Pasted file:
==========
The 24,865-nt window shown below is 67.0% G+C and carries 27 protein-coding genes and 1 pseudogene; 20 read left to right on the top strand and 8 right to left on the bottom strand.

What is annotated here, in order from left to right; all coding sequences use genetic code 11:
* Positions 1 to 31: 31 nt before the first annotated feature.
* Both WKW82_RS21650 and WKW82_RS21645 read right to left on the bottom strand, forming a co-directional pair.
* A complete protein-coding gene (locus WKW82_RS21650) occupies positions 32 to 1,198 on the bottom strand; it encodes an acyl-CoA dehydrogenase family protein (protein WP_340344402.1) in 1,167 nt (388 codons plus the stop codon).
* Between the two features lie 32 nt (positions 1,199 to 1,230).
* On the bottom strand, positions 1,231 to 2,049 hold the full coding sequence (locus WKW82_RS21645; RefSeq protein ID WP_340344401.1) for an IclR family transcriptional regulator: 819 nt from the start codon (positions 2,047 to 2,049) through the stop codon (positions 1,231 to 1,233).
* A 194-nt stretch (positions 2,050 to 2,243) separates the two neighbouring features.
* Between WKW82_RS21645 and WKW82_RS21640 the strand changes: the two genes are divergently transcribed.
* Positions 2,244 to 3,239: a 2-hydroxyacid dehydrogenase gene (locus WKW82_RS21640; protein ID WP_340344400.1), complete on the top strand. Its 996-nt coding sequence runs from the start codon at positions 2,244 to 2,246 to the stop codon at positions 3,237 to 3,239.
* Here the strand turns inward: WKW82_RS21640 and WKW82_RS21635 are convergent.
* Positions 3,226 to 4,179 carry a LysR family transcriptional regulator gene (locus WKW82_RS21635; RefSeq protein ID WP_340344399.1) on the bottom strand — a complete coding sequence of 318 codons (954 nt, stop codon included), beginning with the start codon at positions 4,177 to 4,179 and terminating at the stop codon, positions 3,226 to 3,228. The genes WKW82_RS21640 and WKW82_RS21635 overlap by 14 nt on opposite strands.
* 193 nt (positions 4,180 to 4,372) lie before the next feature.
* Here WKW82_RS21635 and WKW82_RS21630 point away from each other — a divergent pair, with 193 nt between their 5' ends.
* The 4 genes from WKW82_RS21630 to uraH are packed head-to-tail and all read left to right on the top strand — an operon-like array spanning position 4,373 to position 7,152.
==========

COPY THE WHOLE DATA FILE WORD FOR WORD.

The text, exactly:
The 24,865-nt window shown below is 67.0% G+C and carries 27 protein-coding genes and 1 pseudogene; 20 read left to right on the top strand and 8 right to left on the bottom strand.

What is annotated here, in order from left to right; all coding sequences use genetic code 11:
* Positions 1 to 31: 31 nt before the first annotated feature.
* Both WKW82_RS21650 and WKW82_RS21645 read right to left on the bottom strand, forming a co-directional pair.
* A complete protein-coding gene (locus WKW82_RS21650) occupies positions 32 to 1,198 on the bottom strand; it encodes an acyl-CoA dehydrogenase family protein (protein WP_340344402.1) in 1,167 nt (388 codons plus the stop codon).
* Between the two features lie 32 nt (positions 1,199 to 1,230).
* On the bottom strand, positions 1,231 to 2,049 hold the full coding sequence (locus WKW82_RS21645; RefSeq protein ID WP_340344401.1) for an IclR family transcriptional regulator: 819 nt from the start codon (positions 2,047 to 2,049) through the stop codon (positions 1,231 to 1,233).
* A 194-nt stretch (positions 2,050 to 2,243) separates the two neighbouring features.
* Between WKW82_RS21645 and WKW82_RS21640 the strand changes: the two genes are divergently transcribed.
* Positions 2,244 to 3,239: a 2-hydroxyacid dehydrogenase gene (locus WKW82_RS21640; protein ID WP_340344400.1), complete on the top strand. Its 996-nt coding sequence runs from the start codon at positions 2,244 to 2,246 to the stop codon at positions 3,237 to 3,239.
* Here the strand turns inward: WKW82_RS21640 and WKW82_RS21635 are convergent.
* Positions 3,226 to 4,179 carry a LysR family transcriptional regulator gene (locus WKW82_RS21635; RefSeq protein ID WP_340344399.1) on the bottom strand — a complete coding sequence of 318 codons (954 nt, stop codon included), beginning with the start codon at positions 4,177 to 4,179 and terminating at the stop codon, positions 3,226 to 3,228. The genes WKW82_RS21640 and WKW82_RS21635 overlap by 14 nt on opposite strands.
* 193 nt (positions 4,180 to 4,372) lie before the next feature.
* Here WKW82_RS21635 and WKW82_RS21630 point away from each other — a divergent pair, with 193 nt between their 5' ends.
* The 4 genes from WKW82_RS21630 to uraH are packed head-to-tail and all read left to right on the top strand — an operon-like array spanning position 4,373 to position 7,152.